Charcot-Marie-Tooth disease type 1A

Francisco de Assis Aquino Gondim MD MSc PhD (Dr. Gondim of Universidade Federal Ceará & Unichristus, Fortaleza, Brazil, received honorariums from Pfizer for consulting work.)
Florian P Thomas MD MA PhD MS (Dr. Thomas, Chair, Department of Neurology, Seton Hall-Hackensack Meridian School of Medicine, has no relevant financial relationships to disclose.)
Louis H Weimer MD, editor. (Dr. Weimer of Columbia University has received consulting fees from Roche.)
Originally released September 10, 1999; last updated March 10, 2017; expires March 10, 2020

This article includes discussion of Charcot-Marie-Tooth disease type 1A; CMT, type 1A; CMT1A; hereditary motor and sensory neuropathy 1A; and hereditary motor and sensory neuropathy type 1A. The foregoing terms may include synonyms, similar disorders, variations in usage, and abbreviations.

Overview

Charcot-Marie-Tooth disease type 1A (CMT1A) is the single most common subtype of Charcot-Marie-Tooth disease, with a reported prevalence of approximately 1 in 5000. Although several new gene loci and genes are reported each year for novel subtypes, CMT1A remains among the best-studied forms. Characterized typically by childhood onset and slowly progressive peripheral nerve manifestations with distal dominant weakness, sensory loss, and limb deformities, occasional atypical features, including central nervous system manifestations, must be recognized. Although demyelinating by neurophysiological and histological criteria, the disease course reflects continued axonal loss. In this updated article, the authors discuss novel genotype-phenotype correlations and outcome of treatment trials.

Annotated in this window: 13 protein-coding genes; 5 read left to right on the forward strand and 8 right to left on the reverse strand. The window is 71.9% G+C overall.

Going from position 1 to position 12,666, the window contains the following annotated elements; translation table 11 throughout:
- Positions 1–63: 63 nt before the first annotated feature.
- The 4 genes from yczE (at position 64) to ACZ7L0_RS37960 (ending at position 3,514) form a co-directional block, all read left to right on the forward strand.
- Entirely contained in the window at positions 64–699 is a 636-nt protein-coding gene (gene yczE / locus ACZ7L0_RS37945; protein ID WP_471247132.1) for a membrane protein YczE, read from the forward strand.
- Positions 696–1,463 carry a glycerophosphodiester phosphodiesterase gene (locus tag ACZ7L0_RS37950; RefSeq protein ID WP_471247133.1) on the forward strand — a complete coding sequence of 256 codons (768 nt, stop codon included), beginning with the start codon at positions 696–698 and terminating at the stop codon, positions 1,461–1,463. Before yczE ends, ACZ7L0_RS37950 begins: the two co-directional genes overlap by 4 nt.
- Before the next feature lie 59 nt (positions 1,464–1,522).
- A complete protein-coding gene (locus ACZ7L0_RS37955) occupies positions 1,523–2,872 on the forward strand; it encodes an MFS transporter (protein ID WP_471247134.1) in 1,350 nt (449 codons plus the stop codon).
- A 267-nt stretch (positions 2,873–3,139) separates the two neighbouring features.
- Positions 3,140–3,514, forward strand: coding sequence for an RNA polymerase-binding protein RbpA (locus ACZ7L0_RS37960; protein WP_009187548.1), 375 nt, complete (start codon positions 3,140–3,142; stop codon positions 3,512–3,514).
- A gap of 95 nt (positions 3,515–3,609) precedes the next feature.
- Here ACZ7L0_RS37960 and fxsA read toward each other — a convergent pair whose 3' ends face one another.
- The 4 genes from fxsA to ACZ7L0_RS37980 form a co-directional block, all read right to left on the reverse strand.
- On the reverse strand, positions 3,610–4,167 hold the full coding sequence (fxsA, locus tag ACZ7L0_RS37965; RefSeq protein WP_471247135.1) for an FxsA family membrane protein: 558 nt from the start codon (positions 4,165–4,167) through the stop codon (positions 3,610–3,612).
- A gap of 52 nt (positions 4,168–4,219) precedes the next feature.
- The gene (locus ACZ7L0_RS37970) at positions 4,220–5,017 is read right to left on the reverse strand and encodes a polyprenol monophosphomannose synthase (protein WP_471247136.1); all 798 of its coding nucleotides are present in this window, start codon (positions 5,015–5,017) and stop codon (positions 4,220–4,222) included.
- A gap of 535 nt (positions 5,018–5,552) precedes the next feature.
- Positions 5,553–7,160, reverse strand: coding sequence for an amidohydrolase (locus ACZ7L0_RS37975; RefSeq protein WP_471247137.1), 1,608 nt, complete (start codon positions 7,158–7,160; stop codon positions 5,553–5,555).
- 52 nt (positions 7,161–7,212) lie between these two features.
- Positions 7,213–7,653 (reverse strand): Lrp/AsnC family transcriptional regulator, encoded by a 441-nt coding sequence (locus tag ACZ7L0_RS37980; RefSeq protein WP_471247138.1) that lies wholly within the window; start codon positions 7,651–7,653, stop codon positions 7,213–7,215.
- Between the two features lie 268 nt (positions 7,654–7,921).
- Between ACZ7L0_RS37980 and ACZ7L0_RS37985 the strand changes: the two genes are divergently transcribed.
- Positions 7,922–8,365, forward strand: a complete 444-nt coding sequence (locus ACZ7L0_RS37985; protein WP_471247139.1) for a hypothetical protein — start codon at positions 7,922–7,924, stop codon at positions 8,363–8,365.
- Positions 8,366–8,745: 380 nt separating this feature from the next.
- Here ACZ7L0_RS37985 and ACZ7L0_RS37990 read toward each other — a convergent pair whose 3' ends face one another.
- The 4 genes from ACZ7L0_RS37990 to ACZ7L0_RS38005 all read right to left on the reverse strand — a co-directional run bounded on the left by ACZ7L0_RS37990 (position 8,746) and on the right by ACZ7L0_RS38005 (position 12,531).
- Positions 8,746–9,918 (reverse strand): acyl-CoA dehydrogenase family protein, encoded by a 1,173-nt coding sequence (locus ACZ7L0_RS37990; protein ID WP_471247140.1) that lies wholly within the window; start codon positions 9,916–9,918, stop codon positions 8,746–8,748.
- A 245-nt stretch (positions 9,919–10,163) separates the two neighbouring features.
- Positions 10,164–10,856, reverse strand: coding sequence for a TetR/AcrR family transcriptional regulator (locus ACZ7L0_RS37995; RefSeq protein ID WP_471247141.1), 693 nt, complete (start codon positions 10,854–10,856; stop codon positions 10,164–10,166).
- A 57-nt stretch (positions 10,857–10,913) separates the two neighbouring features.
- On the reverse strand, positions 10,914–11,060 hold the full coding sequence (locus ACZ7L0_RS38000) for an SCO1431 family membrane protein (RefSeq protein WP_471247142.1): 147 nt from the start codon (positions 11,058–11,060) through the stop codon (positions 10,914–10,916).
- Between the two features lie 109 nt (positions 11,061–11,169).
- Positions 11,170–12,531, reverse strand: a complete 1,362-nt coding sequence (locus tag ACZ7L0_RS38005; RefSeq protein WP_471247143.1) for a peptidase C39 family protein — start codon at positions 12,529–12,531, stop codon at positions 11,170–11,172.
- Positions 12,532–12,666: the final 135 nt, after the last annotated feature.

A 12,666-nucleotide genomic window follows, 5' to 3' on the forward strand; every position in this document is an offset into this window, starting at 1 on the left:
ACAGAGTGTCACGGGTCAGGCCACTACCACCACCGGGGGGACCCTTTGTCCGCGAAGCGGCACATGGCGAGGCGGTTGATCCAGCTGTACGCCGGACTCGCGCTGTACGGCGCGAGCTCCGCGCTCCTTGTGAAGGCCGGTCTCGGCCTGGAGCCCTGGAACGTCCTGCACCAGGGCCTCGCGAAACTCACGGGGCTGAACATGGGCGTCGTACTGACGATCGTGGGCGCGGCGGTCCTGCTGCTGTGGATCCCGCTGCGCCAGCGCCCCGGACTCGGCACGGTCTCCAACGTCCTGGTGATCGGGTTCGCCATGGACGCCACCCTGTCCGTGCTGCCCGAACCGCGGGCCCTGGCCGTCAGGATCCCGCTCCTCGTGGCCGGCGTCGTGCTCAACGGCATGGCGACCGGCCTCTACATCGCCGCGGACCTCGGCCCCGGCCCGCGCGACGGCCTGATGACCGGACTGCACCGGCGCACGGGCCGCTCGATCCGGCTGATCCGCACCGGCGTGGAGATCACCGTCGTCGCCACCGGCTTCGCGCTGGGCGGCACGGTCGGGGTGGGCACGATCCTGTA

Key points

 

• Charcot-Marie-Tooth disease type 1A is the single most common subtype of Charcot-Marie-Tooth disease.

 

• It has an autosomal dominant inheritance pattern.

 

• It is caused by mutations in the peripheral myelin protein 22 gene.

 

• It is usually characterized by childhood onset and slowly progressive peripheral nerve manifestations with distal dominant weakness, sensory loss, and limb deformities (pes cavus).

 

• Demyelinating changes by neurophysiological and histological criteria are characteristic.

 

• Findings of improvement with ascorbic acid in transgenic mice have, so far, not been confirmed in humans.

Historical note and terminology